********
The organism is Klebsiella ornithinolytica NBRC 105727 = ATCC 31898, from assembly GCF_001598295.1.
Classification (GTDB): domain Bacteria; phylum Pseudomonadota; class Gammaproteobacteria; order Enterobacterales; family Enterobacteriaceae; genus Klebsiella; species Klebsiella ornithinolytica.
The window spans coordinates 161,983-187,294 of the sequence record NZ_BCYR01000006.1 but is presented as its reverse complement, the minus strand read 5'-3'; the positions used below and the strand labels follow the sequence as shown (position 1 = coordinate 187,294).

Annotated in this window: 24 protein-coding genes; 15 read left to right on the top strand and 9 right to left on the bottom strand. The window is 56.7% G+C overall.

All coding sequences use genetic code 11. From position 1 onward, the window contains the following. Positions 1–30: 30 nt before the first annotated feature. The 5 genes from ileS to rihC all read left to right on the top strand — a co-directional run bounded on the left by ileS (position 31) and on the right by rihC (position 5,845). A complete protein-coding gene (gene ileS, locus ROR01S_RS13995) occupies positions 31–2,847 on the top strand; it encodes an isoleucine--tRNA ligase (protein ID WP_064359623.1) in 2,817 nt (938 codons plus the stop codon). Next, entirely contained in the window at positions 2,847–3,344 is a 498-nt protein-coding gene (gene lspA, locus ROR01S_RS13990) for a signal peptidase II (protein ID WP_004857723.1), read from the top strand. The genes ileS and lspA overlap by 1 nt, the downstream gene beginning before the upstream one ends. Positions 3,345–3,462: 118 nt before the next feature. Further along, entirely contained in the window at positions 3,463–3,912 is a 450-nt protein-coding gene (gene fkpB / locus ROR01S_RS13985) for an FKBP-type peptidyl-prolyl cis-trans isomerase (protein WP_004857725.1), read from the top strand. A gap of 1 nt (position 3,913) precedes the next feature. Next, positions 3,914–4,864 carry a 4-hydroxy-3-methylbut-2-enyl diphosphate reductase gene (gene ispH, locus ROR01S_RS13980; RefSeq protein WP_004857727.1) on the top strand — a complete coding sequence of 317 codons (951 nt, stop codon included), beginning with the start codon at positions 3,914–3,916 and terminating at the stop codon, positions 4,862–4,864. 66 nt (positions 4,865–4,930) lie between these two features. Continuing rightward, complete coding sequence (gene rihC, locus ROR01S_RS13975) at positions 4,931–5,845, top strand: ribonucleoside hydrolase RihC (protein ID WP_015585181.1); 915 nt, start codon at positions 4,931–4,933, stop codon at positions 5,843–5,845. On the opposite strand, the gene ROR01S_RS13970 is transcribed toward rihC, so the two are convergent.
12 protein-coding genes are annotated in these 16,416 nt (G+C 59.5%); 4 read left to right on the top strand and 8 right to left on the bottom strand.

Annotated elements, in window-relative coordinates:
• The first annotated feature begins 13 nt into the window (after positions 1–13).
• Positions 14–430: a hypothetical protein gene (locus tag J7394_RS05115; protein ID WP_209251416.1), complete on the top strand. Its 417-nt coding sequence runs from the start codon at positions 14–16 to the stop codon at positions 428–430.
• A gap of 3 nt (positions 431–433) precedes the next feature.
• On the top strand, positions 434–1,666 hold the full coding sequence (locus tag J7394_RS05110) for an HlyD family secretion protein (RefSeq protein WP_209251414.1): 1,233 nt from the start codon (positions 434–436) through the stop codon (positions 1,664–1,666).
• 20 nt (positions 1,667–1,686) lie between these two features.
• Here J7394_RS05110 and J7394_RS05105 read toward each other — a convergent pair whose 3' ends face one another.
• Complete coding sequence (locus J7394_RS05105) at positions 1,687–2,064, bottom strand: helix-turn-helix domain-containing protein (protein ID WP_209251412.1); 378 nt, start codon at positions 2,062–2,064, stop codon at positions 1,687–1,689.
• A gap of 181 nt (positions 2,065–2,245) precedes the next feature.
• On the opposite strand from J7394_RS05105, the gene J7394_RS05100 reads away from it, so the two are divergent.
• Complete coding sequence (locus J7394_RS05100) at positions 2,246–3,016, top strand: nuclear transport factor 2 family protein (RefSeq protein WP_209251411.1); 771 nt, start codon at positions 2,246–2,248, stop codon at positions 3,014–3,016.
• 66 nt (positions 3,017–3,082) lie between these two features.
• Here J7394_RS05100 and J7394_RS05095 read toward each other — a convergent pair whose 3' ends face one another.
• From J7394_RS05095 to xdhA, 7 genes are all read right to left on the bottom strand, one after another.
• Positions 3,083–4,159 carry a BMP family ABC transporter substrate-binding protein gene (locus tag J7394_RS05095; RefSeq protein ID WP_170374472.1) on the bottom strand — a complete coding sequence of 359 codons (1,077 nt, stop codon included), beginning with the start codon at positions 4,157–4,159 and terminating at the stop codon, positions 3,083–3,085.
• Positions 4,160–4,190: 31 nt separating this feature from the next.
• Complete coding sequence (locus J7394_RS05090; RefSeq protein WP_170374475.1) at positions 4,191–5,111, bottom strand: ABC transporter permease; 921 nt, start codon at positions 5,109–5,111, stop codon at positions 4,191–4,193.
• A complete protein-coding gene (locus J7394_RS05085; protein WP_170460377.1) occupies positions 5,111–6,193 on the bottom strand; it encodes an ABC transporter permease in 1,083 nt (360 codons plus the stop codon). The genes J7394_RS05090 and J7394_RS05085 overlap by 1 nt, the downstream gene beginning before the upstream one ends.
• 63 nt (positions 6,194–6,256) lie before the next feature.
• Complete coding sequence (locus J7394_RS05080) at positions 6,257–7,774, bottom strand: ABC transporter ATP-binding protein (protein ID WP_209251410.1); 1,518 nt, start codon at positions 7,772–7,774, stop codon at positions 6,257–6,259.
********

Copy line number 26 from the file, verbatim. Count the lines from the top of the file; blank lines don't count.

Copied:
• Complete coding sequence (locus J7394_RS05080) at positions 6,257–7,774, bottom strand: ABC transporter ATP-binding protein (protein ID WP_209251410.1); 1,518 nt, start codon at positions 7,772–7,774, stop codon at positions 6,257–6,259.